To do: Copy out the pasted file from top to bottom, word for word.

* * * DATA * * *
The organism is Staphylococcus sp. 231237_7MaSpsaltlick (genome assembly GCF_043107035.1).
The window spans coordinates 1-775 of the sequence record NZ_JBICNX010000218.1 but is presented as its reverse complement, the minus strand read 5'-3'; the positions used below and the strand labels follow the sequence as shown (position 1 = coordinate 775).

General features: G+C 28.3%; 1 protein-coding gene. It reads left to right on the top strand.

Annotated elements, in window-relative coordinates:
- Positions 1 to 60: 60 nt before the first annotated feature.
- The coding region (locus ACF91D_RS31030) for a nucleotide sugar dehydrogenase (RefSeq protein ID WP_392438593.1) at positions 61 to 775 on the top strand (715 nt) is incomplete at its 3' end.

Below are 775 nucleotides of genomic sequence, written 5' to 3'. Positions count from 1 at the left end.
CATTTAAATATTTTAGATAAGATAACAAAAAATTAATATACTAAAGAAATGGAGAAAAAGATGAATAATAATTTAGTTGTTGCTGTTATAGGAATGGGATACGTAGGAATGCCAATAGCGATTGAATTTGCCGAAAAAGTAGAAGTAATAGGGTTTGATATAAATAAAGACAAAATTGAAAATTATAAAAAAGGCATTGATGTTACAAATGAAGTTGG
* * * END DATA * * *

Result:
The organism is Staphylococcus sp. 231237_7MaSpsaltlick (genome assembly GCF_043107035.1).
The window spans coordinates 1-775 of the sequence record NZ_JBICNX010000218.1 but is presented as its reverse complement, the minus strand read 5'-3'; the positions used below and the strand labels follow the sequence as shown (position 1 = coordinate 775).

General features: G+C 28.3%; 1 protein-coding gene. It reads left to right on the top strand.

Annotated elements, in window-relative coordinates:
- Positions 1 to 60: 60 nt before the first annotated feature.
- The coding region (locus ACF91D_RS31030) for a nucleotide sugar dehydrogenase (RefSeq protein ID WP_392438593.1) at positions 61 to 775 on the top strand (715 nt) is incomplete at its 3' end.

Below are 775 nucleotides of genomic sequence, written 5' to 3'. Positions count from 1 at the left end.
CATTTAAATATTTTAGATAAGATAACAAAAAATTAATATACTAAAGAAATGGAGAAAAAGATGAATAATAATTTAGTTGTTGCTGTTATAGGAATGGGATACGTAGGAATGCCAATAGCGATTGAATTTGCCGAAAAAGTAGAAGTAATAGGGTTTGATATAAATAAAGACAAAATTGAAAATTATAAAAAAGGCATTGATGTTACAAATGAAGTTGG